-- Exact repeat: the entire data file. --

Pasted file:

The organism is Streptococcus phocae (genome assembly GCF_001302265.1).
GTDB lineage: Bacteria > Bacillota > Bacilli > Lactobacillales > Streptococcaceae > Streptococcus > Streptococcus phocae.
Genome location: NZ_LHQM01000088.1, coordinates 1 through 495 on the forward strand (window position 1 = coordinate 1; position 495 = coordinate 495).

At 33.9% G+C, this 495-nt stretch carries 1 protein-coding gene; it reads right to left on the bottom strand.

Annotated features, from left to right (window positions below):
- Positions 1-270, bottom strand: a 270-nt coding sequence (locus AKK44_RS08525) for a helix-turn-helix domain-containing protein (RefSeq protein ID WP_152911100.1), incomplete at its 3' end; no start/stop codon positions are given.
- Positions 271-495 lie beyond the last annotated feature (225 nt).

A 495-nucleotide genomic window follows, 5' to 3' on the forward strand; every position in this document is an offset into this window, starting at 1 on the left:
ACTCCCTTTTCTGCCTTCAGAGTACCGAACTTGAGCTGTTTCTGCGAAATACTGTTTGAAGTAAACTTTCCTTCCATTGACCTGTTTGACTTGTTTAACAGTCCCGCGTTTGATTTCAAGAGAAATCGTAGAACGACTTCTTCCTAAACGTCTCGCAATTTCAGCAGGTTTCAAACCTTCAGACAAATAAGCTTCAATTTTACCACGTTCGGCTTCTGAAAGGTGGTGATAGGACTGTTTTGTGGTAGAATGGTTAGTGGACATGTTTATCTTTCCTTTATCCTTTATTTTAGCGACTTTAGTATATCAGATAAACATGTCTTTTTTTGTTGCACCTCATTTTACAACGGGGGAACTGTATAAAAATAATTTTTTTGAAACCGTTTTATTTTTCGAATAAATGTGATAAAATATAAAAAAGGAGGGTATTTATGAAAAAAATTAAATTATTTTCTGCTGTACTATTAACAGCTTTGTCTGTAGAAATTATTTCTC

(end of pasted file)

The organism is Streptococcus phocae (genome assembly GCF_001302265.1).
GTDB lineage: Bacteria > Bacillota > Bacilli > Lactobacillales > Streptococcaceae > Streptococcus > Streptococcus phocae.
Genome location: NZ_LHQM01000088.1, coordinates 1 through 495 on the forward strand (window position 1 = coordinate 1; position 495 = coordinate 495).

At 33.9% G+C, this 495-nt stretch carries 1 protein-coding gene; it reads right to left on the bottom strand.

Annotated features, from left to right (window positions below):
- Positions 1-270, bottom strand: a 270-nt coding sequence (locus AKK44_RS08525) for a helix-turn-helix domain-containing protein (RefSeq protein ID WP_152911100.1), incomplete at its 3' end; no start/stop codon positions are given.
- Positions 271-495 lie beyond the last annotated feature (225 nt).

A 495-nucleotide genomic window follows, 5' to 3' on the forward strand; every position in this document is an offset into this window, starting at 1 on the left:
ACTCCCTTTTCTGCCTTCAGAGTACCGAACTTGAGCTGTTTCTGCGAAATACTGTTTGAAGTAAACTTTCCTTCCATTGACCTGTTTGACTTGTTTAACAGTCCCGCGTTTGATTTCAAGAGAAATCGTAGAACGACTTCTTCCTAAACGTCTCGCAATTTCAGCAGGTTTCAAACCTTCAGACAAATAAGCTTCAATTTTACCACGTTCGGCTTCTGAAAGGTGGTGATAGGACTGTTTTGTGGTAGAATGGTTAGTGGACATGTTTATCTTTCCTTTATCCTTTATTTTAGCGACTTTAGTATATCAGATAAACATGTCTTTTTTTGTTGCACCTCATTTTACAACGGGGGAACTGTATAAAAATAATTTTTTTGAAACCGTTTTATTTTTCGAATAAATGTGATAAAATATAAAAAAGGAGGGTATTTATGAAAAAAATTAAATTATTTTCTGCTGTACTATTAACAGCTTTGTCTGTAGAAATTATTTCTC